Numbers Growing and Working Away

To all members new and old, this is to bring you up to speed with our activities.

There are now nearly 1,200 FaceBook group members and many others who have joined our private forum and been in contact by email. Networking has proved a tremendous success and members UK wide shared experiences confirm the common concerns which are:

Pressure of time and misleading information during the purchase process.

Promotion of builder recommended solicitors who are not informing purchasers of the implications of their covenants.

High costs, especially for managing the companies, and poor value for money.

No choice of provider, and no alternative dispute resolution process.

No consumer rights. Small claims courts being used to force payment in dispute.

Both leasehold and freehold properties are affected by establishment of an estate rent charge and associated covenants in the deeds.

The law in Scotland is different, but the issues similar.

Nearly all new build estates over the past 10 years are affected by this – estimated at 1 million homes.

Our conclusion is that the law must to changed – this positively feudal set up is not fit for purpose in the 21st century.

What we are doing:

Members are contacting their MPs and there are indications we will find two or three who will sponsor our campaign to change the law. The election is both a challenge and an opportunity and members are asking at the hustings what parties intend to do for us.

We are in discussions with a legal firm to develop a model for challenging the monopoly aspect of this exploitative set up. Also we are exploring the case for group actions against solicitors and vendors for negligence and misrepresentation. In Scotland there may be a further challenge at the Lands Tribunal – see this post.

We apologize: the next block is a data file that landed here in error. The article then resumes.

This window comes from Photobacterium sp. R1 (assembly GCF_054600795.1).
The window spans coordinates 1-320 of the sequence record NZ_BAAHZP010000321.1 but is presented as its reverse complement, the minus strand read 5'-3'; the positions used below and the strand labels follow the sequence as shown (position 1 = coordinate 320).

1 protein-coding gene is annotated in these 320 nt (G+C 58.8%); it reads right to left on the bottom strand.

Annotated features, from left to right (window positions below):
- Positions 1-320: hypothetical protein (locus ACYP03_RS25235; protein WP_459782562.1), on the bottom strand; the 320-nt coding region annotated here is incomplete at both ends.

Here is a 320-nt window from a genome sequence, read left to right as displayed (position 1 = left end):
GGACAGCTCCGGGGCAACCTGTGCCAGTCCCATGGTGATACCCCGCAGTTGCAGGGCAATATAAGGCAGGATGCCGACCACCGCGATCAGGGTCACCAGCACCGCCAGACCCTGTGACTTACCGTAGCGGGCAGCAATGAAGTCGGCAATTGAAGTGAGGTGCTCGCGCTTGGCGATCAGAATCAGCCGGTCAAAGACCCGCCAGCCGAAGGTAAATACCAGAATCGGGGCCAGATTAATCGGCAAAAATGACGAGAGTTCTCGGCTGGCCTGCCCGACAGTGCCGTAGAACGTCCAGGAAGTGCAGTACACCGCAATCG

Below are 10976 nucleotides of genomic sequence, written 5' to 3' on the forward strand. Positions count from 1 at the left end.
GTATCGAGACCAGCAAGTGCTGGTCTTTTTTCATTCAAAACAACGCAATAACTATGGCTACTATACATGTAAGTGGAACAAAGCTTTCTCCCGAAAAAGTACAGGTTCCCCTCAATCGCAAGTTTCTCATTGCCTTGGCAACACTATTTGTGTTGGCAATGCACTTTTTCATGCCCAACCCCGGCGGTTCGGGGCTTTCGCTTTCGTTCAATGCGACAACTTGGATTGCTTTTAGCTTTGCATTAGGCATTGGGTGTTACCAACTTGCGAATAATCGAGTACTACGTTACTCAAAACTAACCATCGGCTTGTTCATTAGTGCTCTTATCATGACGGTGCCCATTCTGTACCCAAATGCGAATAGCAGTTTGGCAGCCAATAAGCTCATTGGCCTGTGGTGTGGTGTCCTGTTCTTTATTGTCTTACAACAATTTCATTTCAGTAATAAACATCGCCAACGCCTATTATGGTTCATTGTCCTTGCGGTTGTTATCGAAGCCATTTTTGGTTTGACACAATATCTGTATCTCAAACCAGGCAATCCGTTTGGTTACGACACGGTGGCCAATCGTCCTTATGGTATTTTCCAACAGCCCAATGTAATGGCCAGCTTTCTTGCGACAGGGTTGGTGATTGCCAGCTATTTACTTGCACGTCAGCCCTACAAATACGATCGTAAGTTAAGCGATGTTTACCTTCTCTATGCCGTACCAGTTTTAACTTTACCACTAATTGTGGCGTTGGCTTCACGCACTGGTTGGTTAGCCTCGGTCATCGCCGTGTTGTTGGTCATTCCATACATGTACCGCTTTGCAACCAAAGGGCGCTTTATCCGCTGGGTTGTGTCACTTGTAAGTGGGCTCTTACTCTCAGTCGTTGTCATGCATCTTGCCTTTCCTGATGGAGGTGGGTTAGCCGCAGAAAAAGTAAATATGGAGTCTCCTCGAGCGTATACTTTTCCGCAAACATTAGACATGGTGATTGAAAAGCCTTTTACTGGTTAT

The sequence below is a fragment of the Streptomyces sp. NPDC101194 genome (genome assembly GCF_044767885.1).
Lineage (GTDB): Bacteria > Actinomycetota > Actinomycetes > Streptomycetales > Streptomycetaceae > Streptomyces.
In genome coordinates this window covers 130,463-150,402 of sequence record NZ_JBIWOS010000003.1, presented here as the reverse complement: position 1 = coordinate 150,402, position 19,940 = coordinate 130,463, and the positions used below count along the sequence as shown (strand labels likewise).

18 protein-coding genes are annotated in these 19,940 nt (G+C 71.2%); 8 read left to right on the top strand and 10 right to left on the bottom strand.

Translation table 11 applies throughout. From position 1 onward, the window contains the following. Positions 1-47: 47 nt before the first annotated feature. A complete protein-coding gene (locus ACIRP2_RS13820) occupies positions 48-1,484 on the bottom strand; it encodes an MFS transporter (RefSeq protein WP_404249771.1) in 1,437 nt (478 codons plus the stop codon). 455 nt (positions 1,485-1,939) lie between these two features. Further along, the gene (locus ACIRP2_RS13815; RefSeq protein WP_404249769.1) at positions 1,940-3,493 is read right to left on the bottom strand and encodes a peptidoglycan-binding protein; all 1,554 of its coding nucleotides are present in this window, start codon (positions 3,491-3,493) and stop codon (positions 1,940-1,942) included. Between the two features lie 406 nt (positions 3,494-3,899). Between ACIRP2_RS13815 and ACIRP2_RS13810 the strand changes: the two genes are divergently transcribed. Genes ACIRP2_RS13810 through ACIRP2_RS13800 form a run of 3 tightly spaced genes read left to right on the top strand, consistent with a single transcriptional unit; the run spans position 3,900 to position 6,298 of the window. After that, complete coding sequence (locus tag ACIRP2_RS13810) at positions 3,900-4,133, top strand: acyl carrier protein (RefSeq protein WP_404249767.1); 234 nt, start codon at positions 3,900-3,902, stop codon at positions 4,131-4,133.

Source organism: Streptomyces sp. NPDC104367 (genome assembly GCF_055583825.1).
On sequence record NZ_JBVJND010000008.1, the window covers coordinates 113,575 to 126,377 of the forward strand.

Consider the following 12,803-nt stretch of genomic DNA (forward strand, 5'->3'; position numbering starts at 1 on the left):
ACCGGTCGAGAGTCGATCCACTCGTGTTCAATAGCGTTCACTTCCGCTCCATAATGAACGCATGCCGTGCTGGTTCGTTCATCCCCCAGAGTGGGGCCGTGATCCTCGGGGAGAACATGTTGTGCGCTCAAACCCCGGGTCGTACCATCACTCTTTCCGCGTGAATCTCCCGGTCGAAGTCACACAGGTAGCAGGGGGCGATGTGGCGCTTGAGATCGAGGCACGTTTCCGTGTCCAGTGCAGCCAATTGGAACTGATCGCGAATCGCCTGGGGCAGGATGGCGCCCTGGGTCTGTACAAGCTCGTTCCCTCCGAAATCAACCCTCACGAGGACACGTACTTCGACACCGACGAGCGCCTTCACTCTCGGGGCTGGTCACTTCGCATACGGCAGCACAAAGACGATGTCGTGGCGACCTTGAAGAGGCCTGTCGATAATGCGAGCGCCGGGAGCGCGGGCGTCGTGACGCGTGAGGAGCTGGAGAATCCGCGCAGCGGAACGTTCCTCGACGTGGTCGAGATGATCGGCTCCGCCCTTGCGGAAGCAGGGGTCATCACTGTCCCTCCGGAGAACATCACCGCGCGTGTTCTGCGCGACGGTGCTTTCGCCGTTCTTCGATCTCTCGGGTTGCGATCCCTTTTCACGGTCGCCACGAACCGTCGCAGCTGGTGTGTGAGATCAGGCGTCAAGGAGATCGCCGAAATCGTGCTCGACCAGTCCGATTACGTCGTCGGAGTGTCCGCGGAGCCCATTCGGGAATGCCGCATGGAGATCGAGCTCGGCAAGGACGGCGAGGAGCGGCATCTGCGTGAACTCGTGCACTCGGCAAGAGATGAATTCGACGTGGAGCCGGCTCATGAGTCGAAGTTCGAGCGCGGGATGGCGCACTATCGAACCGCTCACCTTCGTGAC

We have submitted a written briefing paper to the All Party Parliamentary Group on Leasehold and Common Hold Reform and hope to make more representations for a change in the law to protect us when it reconvenes after the election.

We continue to raise the profile of our issues at every opportunity we can, and are building a collection of useful press contacts. At the moment our problems are overshadowed by the leasehold scandal which has had considerable press coverage, but we plan to build on that by pointing out the many similarities in the two situations e.g. the same players are exploiting new home owners, not being truthful about the implications of buying their houses, using feudal land law to their advantage, retention of assets to make more money and generally behaving in an unethical and immoral fashion.




RoS Chickens out in Scotland

Following the success of the Marriot case in late 2015 where the burdens were declared invalid due to lack of certainty (i.e. not sufficiently complete or detailed to show what land was being paid far), other home owners on that development applied to RoS (keeper of the land register) and had their burdens removed as well. They no longer had to pay a charge, but Greenbelt still owned the open spaces. At first they refused to maintain it, but the land has to be maintained because of the planning agreements with the council. Then they started selling off parcels of land to unsuspecting small developers who hope to build one or two houses there.

The next stage involved many Scottish home owners on other estates managed by Greenbelt also applying to have their burdens removed, initially with success, but recently RoS appears to have responded to industry pressure and is refusing to use the Marriot case as a precedent.

RoS now expect home owners to reach agreement with Greenbelt (pigs might fly!) or each take a case to the Lands Tribunal.

This turn of events is disappointing, but predictable – the establishment will fight back. Home owners know the more resistance they encounter, the more seriously their campaign is being taken. There are plans to organise a group action in response to the RoS stance on this. More details will be posted as things develop.


Public or Private – The Debate

We conducted a survey of 100 HorNet Members in January 2017. Here is a summary:

Only 10% of people felt they were fully informed prior to purchase. This means 90% did not know what they were getting into.

Problems encountered and reported as individual comments:

Monopoly – no choice. Only 7% responded that there was an arrangement to switch management company.